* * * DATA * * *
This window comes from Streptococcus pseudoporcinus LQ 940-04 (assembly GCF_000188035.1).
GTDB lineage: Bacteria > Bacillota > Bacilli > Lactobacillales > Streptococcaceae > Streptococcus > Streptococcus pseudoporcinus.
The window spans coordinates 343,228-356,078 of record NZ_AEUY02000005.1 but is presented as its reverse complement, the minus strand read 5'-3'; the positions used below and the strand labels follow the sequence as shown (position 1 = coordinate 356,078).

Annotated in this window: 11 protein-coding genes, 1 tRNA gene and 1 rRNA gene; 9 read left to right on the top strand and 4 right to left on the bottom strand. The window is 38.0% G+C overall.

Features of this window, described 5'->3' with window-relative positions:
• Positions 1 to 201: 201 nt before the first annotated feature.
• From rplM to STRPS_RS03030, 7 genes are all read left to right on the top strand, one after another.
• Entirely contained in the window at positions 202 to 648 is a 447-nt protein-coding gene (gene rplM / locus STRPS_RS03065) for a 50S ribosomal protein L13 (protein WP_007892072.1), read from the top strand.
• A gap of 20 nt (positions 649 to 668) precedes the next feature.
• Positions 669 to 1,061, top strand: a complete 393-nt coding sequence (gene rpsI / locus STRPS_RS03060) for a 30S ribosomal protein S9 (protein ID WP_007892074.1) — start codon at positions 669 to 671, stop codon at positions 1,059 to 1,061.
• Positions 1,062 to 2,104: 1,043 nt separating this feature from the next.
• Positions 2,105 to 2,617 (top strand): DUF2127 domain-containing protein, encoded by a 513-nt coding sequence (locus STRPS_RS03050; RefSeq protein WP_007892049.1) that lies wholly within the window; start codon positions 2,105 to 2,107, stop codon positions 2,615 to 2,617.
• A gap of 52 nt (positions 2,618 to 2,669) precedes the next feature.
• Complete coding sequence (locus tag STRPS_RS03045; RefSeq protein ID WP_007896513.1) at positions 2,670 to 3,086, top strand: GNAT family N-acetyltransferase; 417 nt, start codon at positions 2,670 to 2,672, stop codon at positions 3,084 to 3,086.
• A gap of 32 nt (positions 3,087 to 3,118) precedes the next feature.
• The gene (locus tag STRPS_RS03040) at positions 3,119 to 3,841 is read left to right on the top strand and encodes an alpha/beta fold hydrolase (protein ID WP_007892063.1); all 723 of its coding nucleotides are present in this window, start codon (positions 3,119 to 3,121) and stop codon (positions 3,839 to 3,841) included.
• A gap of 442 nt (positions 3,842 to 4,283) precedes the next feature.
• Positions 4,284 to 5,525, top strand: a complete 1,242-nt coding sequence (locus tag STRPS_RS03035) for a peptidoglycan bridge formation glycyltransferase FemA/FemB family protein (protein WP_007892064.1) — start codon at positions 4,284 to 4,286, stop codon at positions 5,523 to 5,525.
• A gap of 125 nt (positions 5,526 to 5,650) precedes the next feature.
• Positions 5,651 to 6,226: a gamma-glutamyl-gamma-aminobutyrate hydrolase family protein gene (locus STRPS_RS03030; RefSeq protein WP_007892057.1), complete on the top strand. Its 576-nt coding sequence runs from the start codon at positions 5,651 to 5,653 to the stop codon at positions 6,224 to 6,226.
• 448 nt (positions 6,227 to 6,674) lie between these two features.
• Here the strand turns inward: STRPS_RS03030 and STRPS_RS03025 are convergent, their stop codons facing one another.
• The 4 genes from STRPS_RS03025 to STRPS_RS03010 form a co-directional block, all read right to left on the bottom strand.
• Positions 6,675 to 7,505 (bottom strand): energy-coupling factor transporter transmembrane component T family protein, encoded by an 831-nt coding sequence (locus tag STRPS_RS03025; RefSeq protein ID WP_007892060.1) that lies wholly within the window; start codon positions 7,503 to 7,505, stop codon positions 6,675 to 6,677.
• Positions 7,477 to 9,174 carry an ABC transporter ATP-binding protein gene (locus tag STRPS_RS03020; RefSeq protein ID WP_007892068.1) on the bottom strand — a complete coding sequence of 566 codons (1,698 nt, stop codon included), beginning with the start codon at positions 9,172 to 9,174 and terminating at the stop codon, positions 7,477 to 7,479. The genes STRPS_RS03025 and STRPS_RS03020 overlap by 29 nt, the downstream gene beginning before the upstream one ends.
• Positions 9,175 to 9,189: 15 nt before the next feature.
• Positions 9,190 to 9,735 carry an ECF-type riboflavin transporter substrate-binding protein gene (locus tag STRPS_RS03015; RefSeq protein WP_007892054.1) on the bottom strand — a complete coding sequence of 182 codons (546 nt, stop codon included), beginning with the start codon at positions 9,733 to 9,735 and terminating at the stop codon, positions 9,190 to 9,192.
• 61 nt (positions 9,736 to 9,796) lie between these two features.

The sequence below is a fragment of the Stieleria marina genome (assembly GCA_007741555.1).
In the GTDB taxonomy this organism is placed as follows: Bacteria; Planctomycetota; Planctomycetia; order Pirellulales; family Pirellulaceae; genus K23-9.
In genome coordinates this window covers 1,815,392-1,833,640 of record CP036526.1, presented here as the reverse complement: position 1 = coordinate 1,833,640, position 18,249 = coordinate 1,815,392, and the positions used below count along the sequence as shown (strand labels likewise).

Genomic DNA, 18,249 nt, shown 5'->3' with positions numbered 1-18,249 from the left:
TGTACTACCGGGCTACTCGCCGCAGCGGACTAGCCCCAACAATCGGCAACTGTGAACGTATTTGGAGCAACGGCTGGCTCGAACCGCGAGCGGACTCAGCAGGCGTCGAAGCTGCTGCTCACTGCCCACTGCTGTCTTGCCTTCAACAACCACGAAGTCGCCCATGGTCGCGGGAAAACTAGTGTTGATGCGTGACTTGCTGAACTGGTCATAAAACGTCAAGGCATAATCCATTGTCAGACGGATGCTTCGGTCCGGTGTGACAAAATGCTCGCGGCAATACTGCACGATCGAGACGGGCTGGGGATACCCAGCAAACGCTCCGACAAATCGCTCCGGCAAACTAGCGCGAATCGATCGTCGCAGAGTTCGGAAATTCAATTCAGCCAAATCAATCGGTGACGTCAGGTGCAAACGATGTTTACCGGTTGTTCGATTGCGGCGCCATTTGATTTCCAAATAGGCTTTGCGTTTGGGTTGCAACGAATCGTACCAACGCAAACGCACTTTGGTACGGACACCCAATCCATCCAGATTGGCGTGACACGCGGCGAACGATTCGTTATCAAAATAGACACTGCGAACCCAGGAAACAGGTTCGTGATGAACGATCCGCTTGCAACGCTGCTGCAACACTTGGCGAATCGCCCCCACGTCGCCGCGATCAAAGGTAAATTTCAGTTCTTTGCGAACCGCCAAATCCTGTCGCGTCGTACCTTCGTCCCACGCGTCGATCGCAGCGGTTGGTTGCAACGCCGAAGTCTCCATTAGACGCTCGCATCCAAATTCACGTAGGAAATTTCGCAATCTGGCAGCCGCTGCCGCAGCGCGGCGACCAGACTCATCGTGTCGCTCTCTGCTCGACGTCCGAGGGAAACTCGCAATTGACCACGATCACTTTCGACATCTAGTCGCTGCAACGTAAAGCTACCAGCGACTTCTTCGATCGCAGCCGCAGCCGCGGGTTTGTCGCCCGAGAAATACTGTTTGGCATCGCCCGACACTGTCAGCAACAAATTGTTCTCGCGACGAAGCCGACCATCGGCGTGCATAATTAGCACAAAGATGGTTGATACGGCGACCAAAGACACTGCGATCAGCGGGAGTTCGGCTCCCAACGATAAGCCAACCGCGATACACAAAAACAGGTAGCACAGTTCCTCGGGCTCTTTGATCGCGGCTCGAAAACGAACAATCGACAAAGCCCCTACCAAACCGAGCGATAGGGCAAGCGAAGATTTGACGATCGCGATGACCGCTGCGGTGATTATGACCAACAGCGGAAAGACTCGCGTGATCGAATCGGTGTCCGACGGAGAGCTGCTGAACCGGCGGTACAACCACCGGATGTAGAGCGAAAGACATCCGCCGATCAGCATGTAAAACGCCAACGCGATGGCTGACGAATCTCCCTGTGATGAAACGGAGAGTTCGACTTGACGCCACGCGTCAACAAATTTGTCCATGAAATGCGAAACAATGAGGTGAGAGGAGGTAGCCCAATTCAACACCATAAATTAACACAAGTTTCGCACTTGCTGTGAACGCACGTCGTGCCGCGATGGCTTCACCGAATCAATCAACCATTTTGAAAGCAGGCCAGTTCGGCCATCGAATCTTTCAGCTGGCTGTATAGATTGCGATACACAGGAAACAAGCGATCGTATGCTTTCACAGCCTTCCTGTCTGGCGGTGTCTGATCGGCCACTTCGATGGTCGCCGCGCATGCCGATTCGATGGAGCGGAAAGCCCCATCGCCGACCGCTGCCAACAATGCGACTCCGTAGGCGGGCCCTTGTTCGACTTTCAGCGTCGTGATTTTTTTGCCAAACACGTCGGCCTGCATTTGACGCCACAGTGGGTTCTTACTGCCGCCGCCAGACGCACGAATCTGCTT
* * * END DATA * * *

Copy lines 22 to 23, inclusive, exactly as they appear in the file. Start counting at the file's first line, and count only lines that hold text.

• Here the strand turns inward: STRPS_RS03030 and STRPS_RS03025 are convergent, their stop codons facing one another.
• The 4 genes from STRPS_RS03025 to STRPS_RS03010 form a co-directional block, all read right to left on the bottom strand.